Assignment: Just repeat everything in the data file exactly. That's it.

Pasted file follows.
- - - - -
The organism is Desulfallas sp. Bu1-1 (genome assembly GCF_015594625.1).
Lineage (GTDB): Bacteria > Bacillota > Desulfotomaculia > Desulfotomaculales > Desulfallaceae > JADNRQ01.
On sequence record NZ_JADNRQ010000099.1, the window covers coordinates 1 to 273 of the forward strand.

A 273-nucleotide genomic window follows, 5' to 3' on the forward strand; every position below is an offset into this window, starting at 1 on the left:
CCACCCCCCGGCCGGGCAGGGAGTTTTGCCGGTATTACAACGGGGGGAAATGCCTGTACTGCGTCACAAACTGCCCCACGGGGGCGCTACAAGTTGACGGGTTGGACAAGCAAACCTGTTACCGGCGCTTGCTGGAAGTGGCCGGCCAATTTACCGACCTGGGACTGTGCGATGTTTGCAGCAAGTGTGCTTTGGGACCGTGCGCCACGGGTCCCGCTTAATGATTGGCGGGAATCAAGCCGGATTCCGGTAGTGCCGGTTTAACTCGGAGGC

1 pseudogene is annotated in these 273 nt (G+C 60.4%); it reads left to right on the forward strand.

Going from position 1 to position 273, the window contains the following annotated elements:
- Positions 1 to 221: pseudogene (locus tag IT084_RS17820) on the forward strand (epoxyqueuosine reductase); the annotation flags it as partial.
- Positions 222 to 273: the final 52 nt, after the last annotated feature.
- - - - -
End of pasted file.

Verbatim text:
The organism is Desulfallas sp. Bu1-1 (genome assembly GCF_015594625.1).
Lineage (GTDB): Bacteria > Bacillota > Desulfotomaculia > Desulfotomaculales > Desulfallaceae > JADNRQ01.
On sequence record NZ_JADNRQ010000099.1, the window covers coordinates 1 to 273 of the forward strand.

A 273-nucleotide genomic window follows, 5' to 3' on the forward strand; every position below is an offset into this window, starting at 1 on the left:
CCACCCCCCGGCCGGGCAGGGAGTTTTGCCGGTATTACAACGGGGGGAAATGCCTGTACTGCGTCACAAACTGCCCCACGGGGGCGCTACAAGTTGACGGGTTGGACAAGCAAACCTGTTACCGGCGCTTGCTGGAAGTGGCCGGCCAATTTACCGACCTGGGACTGTGCGATGTTTGCAGCAAGTGTGCTTTGGGACCGTGCGCCACGGGTCCCGCTTAATGATTGGCGGGAATCAAGCCGGATTCCGGTAGTGCCGGTTTAACTCGGAGGC

1 pseudogene is annotated in these 273 nt (G+C 60.4%); it reads left to right on the forward strand.

Going from position 1 to position 273, the window contains the following annotated elements:
- Positions 1 to 221: pseudogene (locus tag IT084_RS17820) on the forward strand (epoxyqueuosine reductase); the annotation flags it as partial.
- Positions 222 to 273: the final 52 nt, after the last annotated feature.